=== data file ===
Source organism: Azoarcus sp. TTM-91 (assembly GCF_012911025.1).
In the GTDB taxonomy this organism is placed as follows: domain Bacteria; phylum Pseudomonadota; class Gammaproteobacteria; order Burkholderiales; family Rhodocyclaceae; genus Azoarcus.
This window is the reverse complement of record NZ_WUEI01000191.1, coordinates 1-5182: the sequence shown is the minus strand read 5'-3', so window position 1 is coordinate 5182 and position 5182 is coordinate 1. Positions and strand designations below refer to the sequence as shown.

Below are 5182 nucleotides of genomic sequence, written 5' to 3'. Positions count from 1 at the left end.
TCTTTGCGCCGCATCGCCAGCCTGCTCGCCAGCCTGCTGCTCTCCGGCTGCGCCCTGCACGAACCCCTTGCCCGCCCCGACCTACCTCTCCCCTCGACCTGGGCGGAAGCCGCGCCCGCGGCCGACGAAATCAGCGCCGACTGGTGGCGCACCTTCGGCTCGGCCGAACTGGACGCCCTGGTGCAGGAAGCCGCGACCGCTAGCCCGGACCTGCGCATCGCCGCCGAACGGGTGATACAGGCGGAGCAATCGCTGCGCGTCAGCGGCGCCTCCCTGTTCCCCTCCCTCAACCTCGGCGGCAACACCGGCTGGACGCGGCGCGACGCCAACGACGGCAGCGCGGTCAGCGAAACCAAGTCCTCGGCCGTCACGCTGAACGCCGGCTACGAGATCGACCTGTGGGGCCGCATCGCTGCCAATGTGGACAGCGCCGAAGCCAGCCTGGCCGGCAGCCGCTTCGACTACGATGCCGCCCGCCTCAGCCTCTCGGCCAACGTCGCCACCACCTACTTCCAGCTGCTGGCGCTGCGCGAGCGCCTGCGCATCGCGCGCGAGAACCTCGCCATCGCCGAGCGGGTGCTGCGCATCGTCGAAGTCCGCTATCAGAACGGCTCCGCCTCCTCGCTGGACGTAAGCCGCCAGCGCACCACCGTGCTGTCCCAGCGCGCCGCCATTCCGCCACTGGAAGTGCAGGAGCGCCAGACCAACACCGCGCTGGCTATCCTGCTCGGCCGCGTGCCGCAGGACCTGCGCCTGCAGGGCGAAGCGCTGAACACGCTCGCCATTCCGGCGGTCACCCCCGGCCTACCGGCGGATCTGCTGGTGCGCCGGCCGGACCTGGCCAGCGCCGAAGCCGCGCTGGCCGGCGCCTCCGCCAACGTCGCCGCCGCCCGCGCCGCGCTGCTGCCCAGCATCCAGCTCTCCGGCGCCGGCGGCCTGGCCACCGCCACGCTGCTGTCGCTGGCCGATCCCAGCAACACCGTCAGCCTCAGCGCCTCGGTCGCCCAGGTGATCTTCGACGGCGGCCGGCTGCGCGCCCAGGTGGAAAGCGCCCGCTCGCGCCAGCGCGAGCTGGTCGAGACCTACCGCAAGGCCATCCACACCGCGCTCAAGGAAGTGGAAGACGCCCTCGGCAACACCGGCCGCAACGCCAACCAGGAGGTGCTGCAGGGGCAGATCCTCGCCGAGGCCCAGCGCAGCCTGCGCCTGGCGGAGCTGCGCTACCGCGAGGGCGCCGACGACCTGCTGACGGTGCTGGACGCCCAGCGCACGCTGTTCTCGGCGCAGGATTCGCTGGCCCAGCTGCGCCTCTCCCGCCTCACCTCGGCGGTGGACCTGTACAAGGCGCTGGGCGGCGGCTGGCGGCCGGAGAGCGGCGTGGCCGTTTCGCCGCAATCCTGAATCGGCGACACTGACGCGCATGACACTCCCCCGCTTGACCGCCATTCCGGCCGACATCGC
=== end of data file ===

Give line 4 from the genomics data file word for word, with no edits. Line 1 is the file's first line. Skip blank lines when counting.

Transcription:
Below are 5182 nucleotides of genomic sequence, written 5' to 3'. Positions count from 1 at the left end.